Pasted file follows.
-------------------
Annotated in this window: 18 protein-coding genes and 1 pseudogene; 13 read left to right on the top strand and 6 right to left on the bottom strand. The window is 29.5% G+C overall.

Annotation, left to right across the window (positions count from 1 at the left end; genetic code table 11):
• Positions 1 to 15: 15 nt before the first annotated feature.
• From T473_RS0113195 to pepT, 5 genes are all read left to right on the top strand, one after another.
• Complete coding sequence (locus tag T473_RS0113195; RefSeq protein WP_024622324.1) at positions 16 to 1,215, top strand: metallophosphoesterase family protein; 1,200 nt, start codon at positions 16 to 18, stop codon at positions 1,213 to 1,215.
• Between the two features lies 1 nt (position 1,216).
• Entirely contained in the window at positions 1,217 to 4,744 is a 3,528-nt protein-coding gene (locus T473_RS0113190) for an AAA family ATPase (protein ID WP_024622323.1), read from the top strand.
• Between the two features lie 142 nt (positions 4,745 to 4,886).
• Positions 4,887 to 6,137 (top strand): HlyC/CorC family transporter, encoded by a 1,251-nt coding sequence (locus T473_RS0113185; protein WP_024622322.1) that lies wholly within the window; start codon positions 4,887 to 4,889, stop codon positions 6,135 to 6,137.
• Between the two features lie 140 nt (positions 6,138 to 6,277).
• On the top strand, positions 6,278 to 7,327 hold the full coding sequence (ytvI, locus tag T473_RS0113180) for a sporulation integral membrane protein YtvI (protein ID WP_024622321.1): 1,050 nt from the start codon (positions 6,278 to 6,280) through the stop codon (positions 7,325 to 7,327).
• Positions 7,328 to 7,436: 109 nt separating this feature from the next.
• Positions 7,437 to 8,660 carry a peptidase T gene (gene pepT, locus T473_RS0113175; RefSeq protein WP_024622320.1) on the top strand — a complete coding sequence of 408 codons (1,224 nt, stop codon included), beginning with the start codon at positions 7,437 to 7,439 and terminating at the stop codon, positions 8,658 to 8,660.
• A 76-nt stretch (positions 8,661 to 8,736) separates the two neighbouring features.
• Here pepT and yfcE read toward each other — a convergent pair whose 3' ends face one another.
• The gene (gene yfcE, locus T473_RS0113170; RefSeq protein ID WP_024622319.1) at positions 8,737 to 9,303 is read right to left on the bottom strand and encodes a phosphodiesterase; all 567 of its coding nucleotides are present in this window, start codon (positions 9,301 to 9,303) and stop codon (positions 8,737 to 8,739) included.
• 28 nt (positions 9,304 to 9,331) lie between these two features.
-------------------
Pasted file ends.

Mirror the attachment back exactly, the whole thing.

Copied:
Annotated in this window: 18 protein-coding genes and 1 pseudogene; 13 read left to right on the top strand and 6 right to left on the bottom strand. The window is 29.5% G+C overall.

Annotation, left to right across the window (positions count from 1 at the left end; genetic code table 11):
• Positions 1 to 15: 15 nt before the first annotated feature.
• From T473_RS0113195 to pepT, 5 genes are all read left to right on the top strand, one after another.
• Complete coding sequence (locus tag T473_RS0113195; RefSeq protein WP_024622324.1) at positions 16 to 1,215, top strand: metallophosphoesterase family protein; 1,200 nt, start codon at positions 16 to 18, stop codon at positions 1,213 to 1,215.
• Between the two features lies 1 nt (position 1,216).
• Entirely contained in the window at positions 1,217 to 4,744 is a 3,528-nt protein-coding gene (locus T473_RS0113190) for an AAA family ATPase (protein ID WP_024622323.1), read from the top strand.
• Between the two features lie 142 nt (positions 4,745 to 4,886).
• Positions 4,887 to 6,137 (top strand): HlyC/CorC family transporter, encoded by a 1,251-nt coding sequence (locus T473_RS0113185; protein WP_024622322.1) that lies wholly within the window; start codon positions 4,887 to 4,889, stop codon positions 6,135 to 6,137.
• Between the two features lie 140 nt (positions 6,138 to 6,277).
• On the top strand, positions 6,278 to 7,327 hold the full coding sequence (ytvI, locus tag T473_RS0113180) for a sporulation integral membrane protein YtvI (protein ID WP_024622321.1): 1,050 nt from the start codon (positions 6,278 to 6,280) through the stop codon (positions 7,325 to 7,327).
• Positions 7,328 to 7,436: 109 nt separating this feature from the next.
• Positions 7,437 to 8,660 carry a peptidase T gene (gene pepT, locus T473_RS0113175; RefSeq protein WP_024622320.1) on the top strand — a complete coding sequence of 408 codons (1,224 nt, stop codon included), beginning with the start codon at positions 7,437 to 7,439 and terminating at the stop codon, positions 8,658 to 8,660.
• A 76-nt stretch (positions 8,661 to 8,736) separates the two neighbouring features.
• Here pepT and yfcE read toward each other — a convergent pair whose 3' ends face one another.
• The gene (gene yfcE, locus T473_RS0113170; RefSeq protein ID WP_024622319.1) at positions 8,737 to 9,303 is read right to left on the bottom strand and encodes a phosphodiesterase; all 567 of its coding nucleotides are present in this window, start codon (positions 9,301 to 9,303) and stop codon (positions 8,737 to 8,739) included.
• 28 nt (positions 9,304 to 9,331) lie between these two features.